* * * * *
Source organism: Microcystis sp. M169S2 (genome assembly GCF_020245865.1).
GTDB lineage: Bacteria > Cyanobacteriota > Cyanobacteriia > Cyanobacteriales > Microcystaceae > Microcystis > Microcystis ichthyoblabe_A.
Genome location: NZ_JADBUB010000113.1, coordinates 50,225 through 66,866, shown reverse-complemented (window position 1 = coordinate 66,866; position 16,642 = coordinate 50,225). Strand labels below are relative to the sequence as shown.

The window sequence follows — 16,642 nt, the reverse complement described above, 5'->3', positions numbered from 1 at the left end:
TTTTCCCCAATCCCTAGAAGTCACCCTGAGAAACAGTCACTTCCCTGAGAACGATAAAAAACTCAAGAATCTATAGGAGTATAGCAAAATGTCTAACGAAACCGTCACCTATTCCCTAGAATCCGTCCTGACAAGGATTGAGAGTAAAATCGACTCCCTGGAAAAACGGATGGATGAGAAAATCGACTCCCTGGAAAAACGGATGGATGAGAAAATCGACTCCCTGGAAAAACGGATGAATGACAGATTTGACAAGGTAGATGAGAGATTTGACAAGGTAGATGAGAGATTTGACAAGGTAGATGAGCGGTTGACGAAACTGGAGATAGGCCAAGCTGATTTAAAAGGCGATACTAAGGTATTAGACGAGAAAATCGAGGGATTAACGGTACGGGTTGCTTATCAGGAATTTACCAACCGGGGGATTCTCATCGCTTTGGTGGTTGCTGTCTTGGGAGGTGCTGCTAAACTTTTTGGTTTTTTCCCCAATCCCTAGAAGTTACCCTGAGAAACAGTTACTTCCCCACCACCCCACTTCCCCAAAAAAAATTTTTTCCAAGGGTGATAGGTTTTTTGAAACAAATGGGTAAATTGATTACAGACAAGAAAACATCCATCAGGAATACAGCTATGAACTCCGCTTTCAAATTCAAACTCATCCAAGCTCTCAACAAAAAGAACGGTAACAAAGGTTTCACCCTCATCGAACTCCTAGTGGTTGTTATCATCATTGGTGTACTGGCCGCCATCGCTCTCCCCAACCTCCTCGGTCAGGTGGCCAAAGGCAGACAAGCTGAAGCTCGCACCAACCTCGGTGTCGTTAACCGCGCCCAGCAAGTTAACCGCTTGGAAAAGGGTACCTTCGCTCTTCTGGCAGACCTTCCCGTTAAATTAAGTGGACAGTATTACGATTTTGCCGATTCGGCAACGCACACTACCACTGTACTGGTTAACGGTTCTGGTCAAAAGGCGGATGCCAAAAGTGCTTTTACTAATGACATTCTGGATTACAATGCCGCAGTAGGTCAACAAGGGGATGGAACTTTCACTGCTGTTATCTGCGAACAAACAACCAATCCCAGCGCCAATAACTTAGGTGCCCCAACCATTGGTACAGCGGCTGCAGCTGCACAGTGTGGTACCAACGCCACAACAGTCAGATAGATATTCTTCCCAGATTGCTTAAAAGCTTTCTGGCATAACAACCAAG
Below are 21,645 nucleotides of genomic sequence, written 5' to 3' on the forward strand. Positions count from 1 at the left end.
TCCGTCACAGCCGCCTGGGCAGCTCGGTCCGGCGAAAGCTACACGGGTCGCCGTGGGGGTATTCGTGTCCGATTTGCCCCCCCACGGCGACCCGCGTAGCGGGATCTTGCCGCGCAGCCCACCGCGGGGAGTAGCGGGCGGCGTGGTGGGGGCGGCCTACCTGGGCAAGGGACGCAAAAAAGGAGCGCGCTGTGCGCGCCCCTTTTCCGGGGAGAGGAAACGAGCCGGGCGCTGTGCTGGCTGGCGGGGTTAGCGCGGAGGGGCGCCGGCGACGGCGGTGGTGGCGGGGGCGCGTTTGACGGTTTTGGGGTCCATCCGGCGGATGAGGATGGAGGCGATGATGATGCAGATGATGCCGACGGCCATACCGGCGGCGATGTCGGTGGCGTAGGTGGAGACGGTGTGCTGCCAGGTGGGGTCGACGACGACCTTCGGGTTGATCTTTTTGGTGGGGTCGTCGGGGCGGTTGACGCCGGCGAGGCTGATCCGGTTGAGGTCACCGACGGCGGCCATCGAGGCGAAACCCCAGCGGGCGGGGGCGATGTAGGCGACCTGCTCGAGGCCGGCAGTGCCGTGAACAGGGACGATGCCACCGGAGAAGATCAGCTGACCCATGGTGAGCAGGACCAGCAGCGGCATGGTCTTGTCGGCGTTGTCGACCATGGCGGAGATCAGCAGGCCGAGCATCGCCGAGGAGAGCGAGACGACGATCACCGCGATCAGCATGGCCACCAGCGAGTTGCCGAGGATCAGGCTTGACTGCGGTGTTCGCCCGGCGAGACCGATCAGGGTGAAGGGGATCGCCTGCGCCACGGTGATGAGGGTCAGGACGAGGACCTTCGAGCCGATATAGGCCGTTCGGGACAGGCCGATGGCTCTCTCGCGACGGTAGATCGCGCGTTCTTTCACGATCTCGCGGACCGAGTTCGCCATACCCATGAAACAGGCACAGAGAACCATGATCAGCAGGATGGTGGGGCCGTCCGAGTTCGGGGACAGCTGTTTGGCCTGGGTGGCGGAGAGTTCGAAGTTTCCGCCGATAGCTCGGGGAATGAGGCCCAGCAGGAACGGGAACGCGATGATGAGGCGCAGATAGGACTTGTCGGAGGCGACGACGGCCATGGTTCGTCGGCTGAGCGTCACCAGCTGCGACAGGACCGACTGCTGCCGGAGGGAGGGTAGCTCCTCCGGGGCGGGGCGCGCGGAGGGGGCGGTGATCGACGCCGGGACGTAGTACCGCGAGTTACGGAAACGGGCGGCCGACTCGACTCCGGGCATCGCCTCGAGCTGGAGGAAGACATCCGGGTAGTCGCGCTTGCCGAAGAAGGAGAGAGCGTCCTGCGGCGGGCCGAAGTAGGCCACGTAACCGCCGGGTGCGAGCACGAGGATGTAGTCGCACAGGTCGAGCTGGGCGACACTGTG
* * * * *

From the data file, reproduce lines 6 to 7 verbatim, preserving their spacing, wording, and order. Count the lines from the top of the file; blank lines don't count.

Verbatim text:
Below are 21,645 nucleotides of genomic sequence, written 5' to 3' on the forward strand. Positions count from 1 at the left end.
TCCGTCACAGCCGCCTGGGCAGCTCGGTCCGGCGAAAGCTACACGGGTCGCCGTGGGGGTATTCGTGTCCGATTTGCCCCCCCACGGCGACCCGCGTAGCGGGATCTTGCCGCGCAGCCCACCGCGGGGAGTAGCGGGCGGCGTGGTGGGGGCGGCCTACCTGGGCAAGGGACGCAAAAAAGGAGCGCGCTGTGCGCGCCCCTTTTCCGGGGAGAGGAAACGAGCCGGGCGCTGTGCTGGCTGGCGGGGTTAGCGCGGAGGGGCGCCGGCGACGGCGGTGGTGGCGGGGGCGCGTTTGACGGTTTTGGGGTCCATCCGGCGGATGAGGATGGAGGCGATGATGATGCAGATGATGCCGACGGCCATACCGGCGGCGATGTCGGTGGCGTAGGTGGAGACGGTGTGCTGCCAGGTGGGGTCGACGACGACCTTCGGGTTGATCTTTTTGGTGGGGTCGTCGGGGCGGTTGACGCCGGCGAGGCTGATCCGGTTGAGGTCACCGACGGCGGCCATCGAGGCGAAACCCCAGCGGGCGGGGGCGATGTAGGCGACCTGCTCGAGGCCGGCAGTGCCGTGAACAGGGACGATGCCACCGGAGAAGATCAGCTGACCCATGGTGAGCAGGACCAGCAGCGGCATGGTCTTGTCGGCGTTGTCGACCATGGCGGAGATCAGCAGGCCGAGCATCGCCGAGGAGAGCGAGACGACGATCACCGCGATCAGCATGGCCACCAGCGAGTTGCCGAGGATCAGGCTTGACTGCGGTGTTCGCCCGGCGAGACCGATCAGGGTGAAGGGGATCGCCTGCGCCACGGTGATGAGGGTCAGGACGAGGACCTTCGAGCCGATATAGGCCGTTCGGGACAGGCCGATGGCTCTCTCGCGACGGTAGATCGCGCGTTCTTTCACGATCTCGCGGACCGAGTTCGCCATACCCATGAAACAGGCACAGAGAACCATGATCAGCAGGATGGTGGGGCCGTCCGAGTTCGGGGACAGCTGTTTGGCCTGGGTGGCGGAGAGTTCGAAGTTTCCGCCGATAGCTCGGGGAATGAGGCCCAGCAGGAACGGGAACGCGATGATGAGGCGCAGATAGGACTTGTCGGAGGCGACGACGGCCATGGTTCGTCGGCTGAGCGTCACCAGCTGCGACAGGACCGACTGCTGCCGGAGGGAGGGTAGCTCCTCCGGGGCGGGGCGCGCGGAGGGGGCGGTGATCGACGCCGGGACGTAGTACCGCGAGTTACGGAAACGGGCGGCCGACTCGACTCCGGGCATCGCCTCGAGCTGGAGGAAGACATCCGGGTAGTCGCGCTTGCCGAAGAAGGAGAGAGCGTCCTGCGGCGGGCCGAAGTAGGCCACGTAACCGCCGGGTGCGAGCACGAGGATGTAGTCGCACAGGTCGAGCTGGGCGACACTGTG